How Many Will We Need?
Greetings! The annual meeting of the American Dental Education Association (ADEA) that took place in Denver this spring marked the culmination of a year during which I had the privilege of serving as chair of the ADEA Board of Directors. I have been involved with this association throughout my career and as a result have gained a valuable perspective on many aspects of dental education and, in particular, the interdependent relationship between dental education and the practice of dentistry.
Our profession has served the oral health of the nation admirably—most Americans enjoy good oral health. This reflects well on our educational programs, demonstrating that the training our students receive is well-suited to their practice experience. However, our profession is also facing some significant challenges that are not only affecting the practice of dentistry but our educational programs, too.
In 2000, the U.S. Department of Health and Human Services published “Oral Health in America: A Report of the Surgeon General.” Several themes emerged from this report, including the fact that oral health is integral to general health and that one cannot be healthy without good oral health. But while the report noted that prevention measures had resulted in marked improvements in the nation’s oral and dental health, it also highlighted the “profound and consequential” disparities in the oral health of our citizens, amounting to a “silent epidemic of dental and oral diseases.”
Our profession is facing some significant challenges that are not only affecting the practice of dentistry but our educational programs, too.
Some population groups, including the poor of all ages, are particularly vulnerable, especially poor children and poor seniors. The lack of access to care was cited as “highlighting the oral health problems of disadvantaged populations and the effects on their well-being.”
In the intervening 15-plus years, the access-to-care issue has been addressed by a variety of constituencies both within and outside our profession. Academic dentistry’s answer has been to graduate more dentists by opening new dental schools (14 since 2000, with at least two more planned) and by expanding class sizes in existing schools. In 2000, approximately 4,200 students were enrolled in U.S. dental schools; in 2015 that number increased to more than 5,800. These numbers still do not reach the number we enrolled in 1977 (6,301), despite the U.S. population experiencing a 45 percent increase in the same time period.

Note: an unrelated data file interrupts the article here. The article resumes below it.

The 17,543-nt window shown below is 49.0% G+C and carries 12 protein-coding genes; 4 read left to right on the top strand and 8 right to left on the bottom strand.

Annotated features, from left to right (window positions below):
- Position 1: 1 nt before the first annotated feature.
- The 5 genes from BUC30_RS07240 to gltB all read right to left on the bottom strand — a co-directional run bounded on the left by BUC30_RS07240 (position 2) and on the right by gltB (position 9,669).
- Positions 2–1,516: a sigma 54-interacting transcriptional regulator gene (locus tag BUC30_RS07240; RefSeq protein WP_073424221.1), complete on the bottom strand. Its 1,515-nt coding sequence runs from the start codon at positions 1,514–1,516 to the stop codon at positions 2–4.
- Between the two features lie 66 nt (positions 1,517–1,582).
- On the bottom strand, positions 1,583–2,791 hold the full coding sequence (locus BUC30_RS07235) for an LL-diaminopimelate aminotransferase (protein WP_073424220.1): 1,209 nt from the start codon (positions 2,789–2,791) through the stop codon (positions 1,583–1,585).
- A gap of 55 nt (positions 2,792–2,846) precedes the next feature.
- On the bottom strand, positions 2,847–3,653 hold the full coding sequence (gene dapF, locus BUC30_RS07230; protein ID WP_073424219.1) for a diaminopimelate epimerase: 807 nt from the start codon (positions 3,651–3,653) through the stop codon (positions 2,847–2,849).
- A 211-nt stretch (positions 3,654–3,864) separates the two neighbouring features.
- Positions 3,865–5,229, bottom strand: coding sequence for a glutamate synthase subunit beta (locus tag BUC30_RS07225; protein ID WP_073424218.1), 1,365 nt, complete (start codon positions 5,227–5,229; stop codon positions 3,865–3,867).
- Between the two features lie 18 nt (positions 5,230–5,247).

Given recent reports from the Centers for Disease Control and Prevention that 23 percent of children ages 2 to 5 had caries in their primary teeth and that the rate of untreated tooth decay in primary teeth among children ages 2 to 8 is twice as high for Hispanic children and non-Hispanic black children compared with non-Hispanic white children, it’s clear that access to care is not being adequately addressed.
What impact will this have on the number of dentists we’ll need in the future? We have long debated whether this issue is one of undersupply or maldistribution. The discussion continues. A federal Health Resources and Services Administration analysis of the future supply and demand for dentists predicts that increases in the number of dentists will not meet demand. In contrast, the American Dental Association’s Health Policy Institute maintains that unless demand for dental services increases significantly, the current workforce is able or perhaps over-able to meet demand.
With these thoughts in mind, how do we ensure that dentistry continues to be one of the most desirable professions? How do we manage our applicant pool? As always, I welcome your thoughts on these issues by phone (617.636.6636) or email: firstname.lastname@example.org.
Huw F. Thomas, B.D.S., M.S., Ph.D.
Dean and Professor of Pediatric Dentistry